Ancient Greece is a civilization that has fascinated people for centuries. It is known for its rich history, philosophy, art, architecture, and much more. However, what many people may not know is that the country we now know as Greece was not always called by that name.
In fact, the original name of Greece was “Hellas.” This name was first used in ancient times by the Greeks themselves and was later adopted by the Romans. The name “Hellas” comes from the Greek word “hellas” which means “the land of the Greeks.”
The use of this name can be traced back to the time of Homer and his epic poems, The Iliad and The Odyssey. In these works, Homer refers to the Greeks as “Hellenes,” which eventually became synonymous with “Greeks.”
It wasn’t until much later in history that the country began to be referred to as Greece. This change in name occurred during the Roman Empire when Greece became a province of Rome. The Romans called it Graecia, which eventually evolved into “Greece” in English.
Despite this change in name, however, many still refer to Greece as Hellas today. In fact, it is even used as an official name in certain contexts such as in international sports competitions where Greece competes under the name “Hellenic Republic.”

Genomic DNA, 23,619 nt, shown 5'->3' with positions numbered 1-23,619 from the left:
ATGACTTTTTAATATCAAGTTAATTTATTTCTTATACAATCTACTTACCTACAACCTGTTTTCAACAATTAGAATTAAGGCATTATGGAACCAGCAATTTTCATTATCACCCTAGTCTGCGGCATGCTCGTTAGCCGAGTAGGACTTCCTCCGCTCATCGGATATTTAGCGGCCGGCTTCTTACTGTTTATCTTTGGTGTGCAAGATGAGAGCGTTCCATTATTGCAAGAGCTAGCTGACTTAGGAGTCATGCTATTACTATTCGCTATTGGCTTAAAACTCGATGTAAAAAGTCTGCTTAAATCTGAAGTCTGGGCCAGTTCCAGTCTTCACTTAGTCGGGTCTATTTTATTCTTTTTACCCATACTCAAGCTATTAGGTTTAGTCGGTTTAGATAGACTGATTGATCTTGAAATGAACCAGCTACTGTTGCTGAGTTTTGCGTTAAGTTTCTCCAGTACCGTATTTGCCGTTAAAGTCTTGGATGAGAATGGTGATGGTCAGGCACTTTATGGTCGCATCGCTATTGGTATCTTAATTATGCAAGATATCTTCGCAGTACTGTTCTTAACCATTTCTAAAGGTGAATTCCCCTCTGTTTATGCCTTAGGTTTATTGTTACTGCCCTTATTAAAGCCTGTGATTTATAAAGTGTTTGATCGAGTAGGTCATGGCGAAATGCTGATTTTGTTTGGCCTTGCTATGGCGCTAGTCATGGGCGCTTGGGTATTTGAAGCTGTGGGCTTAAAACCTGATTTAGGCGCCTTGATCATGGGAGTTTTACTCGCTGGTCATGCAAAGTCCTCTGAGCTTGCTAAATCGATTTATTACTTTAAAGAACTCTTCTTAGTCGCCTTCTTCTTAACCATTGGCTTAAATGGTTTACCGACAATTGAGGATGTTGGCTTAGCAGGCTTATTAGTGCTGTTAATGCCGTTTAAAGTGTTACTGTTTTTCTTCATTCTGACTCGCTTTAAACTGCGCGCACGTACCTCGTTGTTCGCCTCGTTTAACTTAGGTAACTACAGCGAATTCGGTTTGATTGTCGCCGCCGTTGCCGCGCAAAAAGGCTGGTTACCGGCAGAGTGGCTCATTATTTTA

The country we now know as Greece has a long and complex history filled with myths and legends. Its original name of Hellas reflects its deep ties to ancient Greek culture and its legacy that continues to influence modern-day society.
In conclusion, while many may know this country under its current moniker of Greece – it’s important to remember that it was originally known as Hellas – a proud title given by its own people. Regardless of what you call it though – one thing is for sure: this ancient civilization will continue to fascinate us for generations to come.